The 2015 Tour de France begins this weekend–but you already knew that, being the ardent velo-racing fan that you are.
I kid, of course. We’re Americans, and we don’t care one bit about the Tour de France. But I can’t help wondering: why don’t we like the Tour de France more than we actually do?
Let’s get something out of the way first: no, we really don’t care about the Tour. You can safely gauge what Americans care about by checking what we’re watching on TV, and for the world’s biggest bicycle race, the verdict is nearly unanimous. NBC Sports Network’s live coverage of last year’s Tour averaged 283,000 viewers, which was actually a 12% jump from 2013 coverage.
Impressive, no? Actually, no. To put that in perspective, a recent ESPN Sunday Night Baseball game between the Giants and Dodgers drew 1.4 million viewers–and that was almost a season low. Think about that: a mid-regular season baseball game drew five times as many viewers as coverage of another sport’s premier event. And baseball, remember, is the traditional major sport that constantly lives under dire warnings about how much TV audience it keeps losing. The numbers are clear: much as “nobody rides the bus” in L.A., nobody watches the Tour de France.
That’s curious, because in many ways, the Tour seems like it should do much better with the American viewing public.
Yes, the Tour is a foreign sporting event, and we’re not so wild about foreigners, but it takes place in France, which remains the world’s top tourist destination (per 2013 figures, latest available). You’d think that watching coverage of the Tour, with all those visuals of places like Normandy and the South of France, would do in a pinch for armchair tourists, if not actual cycling fans.
And while we may not like foreigners, we sure like winners, and the U.S. has seen its share of success in the Tour. True, a great deal of that success was achieved by Lance Armstrong, and he has become substantially less popular than once upon a time–but I’m not sure that should matter so much. After all, the current adventures of Alex Rodriguez in New York seem to finally close the door on whether or not Americans are really put off by PED users. (Spoiler alert: we’re not.) Besides, Greg LeMond won the thing three times, and stayed clean all the way.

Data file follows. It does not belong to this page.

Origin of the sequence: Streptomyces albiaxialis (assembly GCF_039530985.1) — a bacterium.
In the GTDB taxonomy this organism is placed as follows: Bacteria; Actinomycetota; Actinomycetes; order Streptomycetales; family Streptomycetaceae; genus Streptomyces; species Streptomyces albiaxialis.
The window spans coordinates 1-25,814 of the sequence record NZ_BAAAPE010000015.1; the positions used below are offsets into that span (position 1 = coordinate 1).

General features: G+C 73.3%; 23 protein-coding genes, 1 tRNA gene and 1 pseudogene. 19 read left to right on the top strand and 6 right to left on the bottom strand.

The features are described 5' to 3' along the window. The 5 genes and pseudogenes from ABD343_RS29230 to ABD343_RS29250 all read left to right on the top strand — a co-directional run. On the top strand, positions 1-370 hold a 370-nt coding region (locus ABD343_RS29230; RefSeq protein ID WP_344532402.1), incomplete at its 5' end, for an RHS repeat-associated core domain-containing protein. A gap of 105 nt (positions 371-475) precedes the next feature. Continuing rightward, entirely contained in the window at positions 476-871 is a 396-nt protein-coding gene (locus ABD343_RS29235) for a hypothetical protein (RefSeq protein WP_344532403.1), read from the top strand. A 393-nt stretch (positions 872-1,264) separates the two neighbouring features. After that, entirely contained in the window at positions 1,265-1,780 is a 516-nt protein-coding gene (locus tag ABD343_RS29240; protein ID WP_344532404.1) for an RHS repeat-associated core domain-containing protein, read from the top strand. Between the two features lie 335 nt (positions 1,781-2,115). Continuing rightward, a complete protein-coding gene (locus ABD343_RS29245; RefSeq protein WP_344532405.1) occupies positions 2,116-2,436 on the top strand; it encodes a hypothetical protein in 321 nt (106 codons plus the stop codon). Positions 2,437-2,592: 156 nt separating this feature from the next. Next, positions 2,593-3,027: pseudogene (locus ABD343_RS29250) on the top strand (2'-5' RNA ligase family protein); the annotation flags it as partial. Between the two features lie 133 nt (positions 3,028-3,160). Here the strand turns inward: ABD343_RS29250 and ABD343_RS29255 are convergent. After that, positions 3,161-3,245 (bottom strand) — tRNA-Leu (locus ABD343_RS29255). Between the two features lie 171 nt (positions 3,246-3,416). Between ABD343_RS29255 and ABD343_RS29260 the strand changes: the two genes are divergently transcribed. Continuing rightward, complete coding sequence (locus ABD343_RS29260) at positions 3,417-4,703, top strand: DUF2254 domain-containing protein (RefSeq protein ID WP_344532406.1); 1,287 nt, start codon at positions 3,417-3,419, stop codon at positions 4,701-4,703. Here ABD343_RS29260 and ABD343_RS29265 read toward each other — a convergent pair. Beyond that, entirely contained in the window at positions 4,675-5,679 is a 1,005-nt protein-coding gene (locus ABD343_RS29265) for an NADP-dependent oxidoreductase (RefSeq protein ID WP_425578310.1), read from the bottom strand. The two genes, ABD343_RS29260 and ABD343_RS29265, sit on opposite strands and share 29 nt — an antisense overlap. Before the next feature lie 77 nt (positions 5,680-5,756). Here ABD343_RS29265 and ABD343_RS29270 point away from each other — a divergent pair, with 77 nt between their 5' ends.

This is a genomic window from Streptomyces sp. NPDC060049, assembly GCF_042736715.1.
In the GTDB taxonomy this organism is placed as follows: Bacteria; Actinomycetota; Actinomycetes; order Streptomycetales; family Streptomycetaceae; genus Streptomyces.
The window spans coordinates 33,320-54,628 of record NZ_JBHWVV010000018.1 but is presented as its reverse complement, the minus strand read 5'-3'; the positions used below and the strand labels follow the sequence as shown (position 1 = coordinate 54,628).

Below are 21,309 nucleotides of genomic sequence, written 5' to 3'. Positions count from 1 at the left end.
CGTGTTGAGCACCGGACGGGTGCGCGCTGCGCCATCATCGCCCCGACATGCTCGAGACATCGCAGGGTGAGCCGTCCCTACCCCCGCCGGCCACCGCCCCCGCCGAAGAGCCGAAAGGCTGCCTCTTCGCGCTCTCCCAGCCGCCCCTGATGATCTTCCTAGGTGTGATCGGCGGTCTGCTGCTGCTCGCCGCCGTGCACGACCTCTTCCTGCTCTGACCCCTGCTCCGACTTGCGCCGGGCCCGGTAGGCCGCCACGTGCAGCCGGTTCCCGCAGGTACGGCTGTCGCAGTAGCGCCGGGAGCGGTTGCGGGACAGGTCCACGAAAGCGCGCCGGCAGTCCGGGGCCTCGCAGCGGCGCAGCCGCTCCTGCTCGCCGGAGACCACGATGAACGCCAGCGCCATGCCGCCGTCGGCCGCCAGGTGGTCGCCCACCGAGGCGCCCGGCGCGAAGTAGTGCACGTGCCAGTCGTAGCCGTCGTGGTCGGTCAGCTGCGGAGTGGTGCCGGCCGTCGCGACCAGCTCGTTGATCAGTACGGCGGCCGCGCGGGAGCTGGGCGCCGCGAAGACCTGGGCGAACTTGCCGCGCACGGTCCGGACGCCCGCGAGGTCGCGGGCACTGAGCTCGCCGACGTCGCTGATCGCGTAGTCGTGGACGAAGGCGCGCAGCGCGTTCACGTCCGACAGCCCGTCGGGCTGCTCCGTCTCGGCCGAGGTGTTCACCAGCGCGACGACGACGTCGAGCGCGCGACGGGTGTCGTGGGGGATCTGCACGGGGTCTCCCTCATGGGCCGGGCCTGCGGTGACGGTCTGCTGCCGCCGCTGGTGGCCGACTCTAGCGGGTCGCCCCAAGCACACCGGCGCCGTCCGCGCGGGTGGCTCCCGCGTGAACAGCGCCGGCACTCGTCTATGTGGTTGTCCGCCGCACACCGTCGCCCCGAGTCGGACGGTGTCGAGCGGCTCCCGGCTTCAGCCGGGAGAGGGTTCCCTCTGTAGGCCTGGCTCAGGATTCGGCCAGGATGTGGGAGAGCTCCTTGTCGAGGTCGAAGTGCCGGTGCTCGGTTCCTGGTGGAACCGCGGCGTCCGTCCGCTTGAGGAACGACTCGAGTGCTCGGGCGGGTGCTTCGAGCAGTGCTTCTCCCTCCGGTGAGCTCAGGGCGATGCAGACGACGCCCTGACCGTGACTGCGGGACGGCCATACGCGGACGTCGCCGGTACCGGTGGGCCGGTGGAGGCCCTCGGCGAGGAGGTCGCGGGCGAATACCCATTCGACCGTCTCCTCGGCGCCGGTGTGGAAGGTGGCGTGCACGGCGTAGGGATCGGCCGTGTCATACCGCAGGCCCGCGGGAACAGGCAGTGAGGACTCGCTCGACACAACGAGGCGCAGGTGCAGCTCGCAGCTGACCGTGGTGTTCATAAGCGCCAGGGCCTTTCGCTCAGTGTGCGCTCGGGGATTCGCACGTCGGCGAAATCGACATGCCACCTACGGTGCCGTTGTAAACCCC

Plus, lots of us non-professionals like cycling, too. As a regular rider myself, I can attest to bicycling’s popularity, as an activity if not a sport. In fact, so many people like cycling that the trails near my home get clogged with two-wheeled traffic every sunny weekend afternoon. And many of those cyclists hop onto the saddle all decked out with the full Touring ensemble–form-fitting shirts and shorts, wraparound shades, custom helmets, and various other accoutrements that would not look out of place during a Tour stage in the Pyrenees. (That’s how it is here in California; perhaps folks in other parts of the country aren’t quite as into it. Literally, your “mileage” may vary.) Much as local softball league members will go home and watch MLB, and those playing hoops on the playground courts like checking out the NBA, you’d think some of those dress-the-part cyclists would show a little more interest in the Tour de France.
But they don’t. Despite personal cycling participation, a history of winning (one way or another), and terrific television visuals (including those occasional, spectacular 15 bike wipeouts), Americans aren’t into the Tour de France. Why?